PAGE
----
When it comes to finance, the most important thing you have to consider is your credit rating. Having an understanding of your credit rating will allow you to find the right sort of finance package to suit your circumstances. It’s also a lot easier to find out just what your credit score is, thanks to the large number of free websites that will tell you what your current rating is.

Your credit rating will be used to assess just how much of a risk you are when it comes to lending you money. The better your rating, the more likely you are to get a good finance package with a low interest rate. If your rating is fair, poor or even bad, then that is a sign that you are more of a risk to lend to.

So if you are going to apply for car finance, it’s important to ensure you aren’t doing anything that can cause your credit rating to drop. Here are seven things you should be aware of that can cause your credit rating to drop.

1. Missed repayments

A big part of any finance package is your ability to meet the repayments you have to make across the length of the agreement. Any lender will want to be sure that you will be able to pay back the amount you have loaned, and so it is vitally important that you make every single payment on time without any trouble.

Ethical lenders, such as Creditplus, will conduct an affordability check to ensure that you are borrowing within your means. But even so, there are occasions where you might not be able to make the repayments set in your contract. Whether it’s a credit card, a loan, or some other form of finance, missing a payment could not only leave you with a penalty charge or change to your interest rate, but it will also be recorded on your credit file. Too many of these and you will seriously affect your credit rating.

If you do feel like you are going to miss a payment, contact the finance company in advance and let them know your issue. You may be able to sort something out so that you are not penalised for missing the payment.

2. Defaults

If you continue to miss repayments on a finance agreement, then there is a chance that you may default on the agreement. This means that the finance company will cancel the contract and place a record of this with the credit agencies in the UK. In this scenario, it’s also likely your vehicle would be repossessed.

Defaults are a major red flag to a finance provider. While it may have been out of your hands, any potential creditor will only see what’s listed on your file and will either be unwilling to lend to you, or will offer you a deal that isn’t as good as it might be.  Although the data protection registrar states that it should be three months of missed payments before a default is issued, it can change from lender to lender.

3. County Court Judgement

A county court judgement, often abbreviated to CCJ, is where you have been taken to court for failure to pay back the money you owe on a finance agreement. This will come after a default and can be an expensive process, with court costs and interest being charged on what you owe, as well as the hassle of defending yourself in court.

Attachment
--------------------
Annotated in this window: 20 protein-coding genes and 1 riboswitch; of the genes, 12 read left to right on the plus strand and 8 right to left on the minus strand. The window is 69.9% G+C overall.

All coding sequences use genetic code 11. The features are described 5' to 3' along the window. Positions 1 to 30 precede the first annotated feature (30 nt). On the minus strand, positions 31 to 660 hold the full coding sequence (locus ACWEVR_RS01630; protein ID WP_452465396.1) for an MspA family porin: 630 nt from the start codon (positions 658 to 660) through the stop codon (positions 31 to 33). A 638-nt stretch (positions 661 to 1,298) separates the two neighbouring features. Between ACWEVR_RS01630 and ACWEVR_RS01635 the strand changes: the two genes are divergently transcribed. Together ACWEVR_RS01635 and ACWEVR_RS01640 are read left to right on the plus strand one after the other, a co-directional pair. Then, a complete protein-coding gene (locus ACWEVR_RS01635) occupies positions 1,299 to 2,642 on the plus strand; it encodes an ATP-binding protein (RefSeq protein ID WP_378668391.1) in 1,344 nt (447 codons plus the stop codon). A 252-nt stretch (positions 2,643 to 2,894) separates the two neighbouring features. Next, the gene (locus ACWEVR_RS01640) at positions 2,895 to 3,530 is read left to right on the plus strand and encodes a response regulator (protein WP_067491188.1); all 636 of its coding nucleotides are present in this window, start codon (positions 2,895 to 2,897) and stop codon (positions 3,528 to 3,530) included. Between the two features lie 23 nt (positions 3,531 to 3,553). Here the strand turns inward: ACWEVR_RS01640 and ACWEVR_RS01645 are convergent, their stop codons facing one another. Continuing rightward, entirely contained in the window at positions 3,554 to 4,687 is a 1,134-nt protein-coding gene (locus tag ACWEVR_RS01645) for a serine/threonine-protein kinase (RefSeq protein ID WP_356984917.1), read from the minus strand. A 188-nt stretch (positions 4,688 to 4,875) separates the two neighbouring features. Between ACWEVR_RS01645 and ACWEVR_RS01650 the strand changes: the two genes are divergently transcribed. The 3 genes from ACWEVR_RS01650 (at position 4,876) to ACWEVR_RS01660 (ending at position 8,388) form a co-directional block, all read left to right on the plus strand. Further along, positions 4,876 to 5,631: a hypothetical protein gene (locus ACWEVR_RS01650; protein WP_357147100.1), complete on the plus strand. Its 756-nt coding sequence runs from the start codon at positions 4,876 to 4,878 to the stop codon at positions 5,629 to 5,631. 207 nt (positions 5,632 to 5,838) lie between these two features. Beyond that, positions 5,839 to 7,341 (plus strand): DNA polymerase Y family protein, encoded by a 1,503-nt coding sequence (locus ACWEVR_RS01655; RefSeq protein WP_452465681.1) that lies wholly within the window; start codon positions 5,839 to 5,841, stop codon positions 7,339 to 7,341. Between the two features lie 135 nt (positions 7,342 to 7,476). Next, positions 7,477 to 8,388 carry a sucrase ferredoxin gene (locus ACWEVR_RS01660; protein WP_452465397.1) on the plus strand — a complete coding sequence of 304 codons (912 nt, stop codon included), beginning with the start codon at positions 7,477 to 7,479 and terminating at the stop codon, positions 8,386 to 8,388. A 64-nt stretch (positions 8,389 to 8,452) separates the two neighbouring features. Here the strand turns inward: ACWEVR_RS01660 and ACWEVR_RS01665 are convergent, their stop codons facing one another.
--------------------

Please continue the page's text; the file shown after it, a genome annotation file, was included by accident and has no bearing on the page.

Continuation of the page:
A CCJ is the last resort of many finance providers and will have a serious impact on your credit rating. They will be recorded on your credit file for six years and will often mean you won’t get any finance from the lenders with the best deals until the record has been removed from your credit file.

If you are able to pay off the CCJ within one month of it being issued, it won’t be recorded on your credit file. After this, the judgement will be labelled as ‘settled’ on your file but will still be visible to lenders on your credit report.

4. Bankruptcy

An unfortunate situation for any person to be in is bankruptcy. While it can be the last resort for most, it can also be a way for you to get back on your feet after a time of poor financial management. But it also means you are unlikely to be able to receive any form of finance until this has been removed from your credit file. Like CCJs, is a six-year period.

Once you are back on your feet, you can take steps to have the bankruptcy withdrawn. You will receive a document stating this to be the case, which you should send to the credit agencies so they can update their system.

5. Individual Voluntary Arrangement

An individual voluntary arrangement or IVA is a way for a lender and an individual to come to an agreement where bankruptcy can be avoided. This allows you to put all of the money you owe and the debt you have and consolidate them into a single payment.

This can help reduce debt by up to 75% and gives you more time to pay off what you owe. However, an IVA is not something that lenders will look favourably upon, and you will find it difficult to get a new agreement.

6. You’re not on the electoral roll

A big part of your credit file is how they can track your history over the past few years. One of the ways credit rating agencies do this is by checking the electoral roll. They will be able to see where you have lived over the past few years. If you’ve recently moved, you should make sure you sign up to the electoral roll.

7. You’ve just changed job

Being able to make the repayments is important to lenders. If you’ve just changed jobs, it could signal a time of instability that you are going through. If you are settled in the same job for a number of years, you are more likely to be able to make the repayments. If you’ve changed jobs more than once, it could be seen as a potential risk.

Want help with your finance application?

Creditplus will compare finance options from a wide variety of different lenders to find the best package for you and your credit rating. Whether you have a spotless history or a few issues, your dedicated customer advisor will be able to talk you through the options you have available to you.

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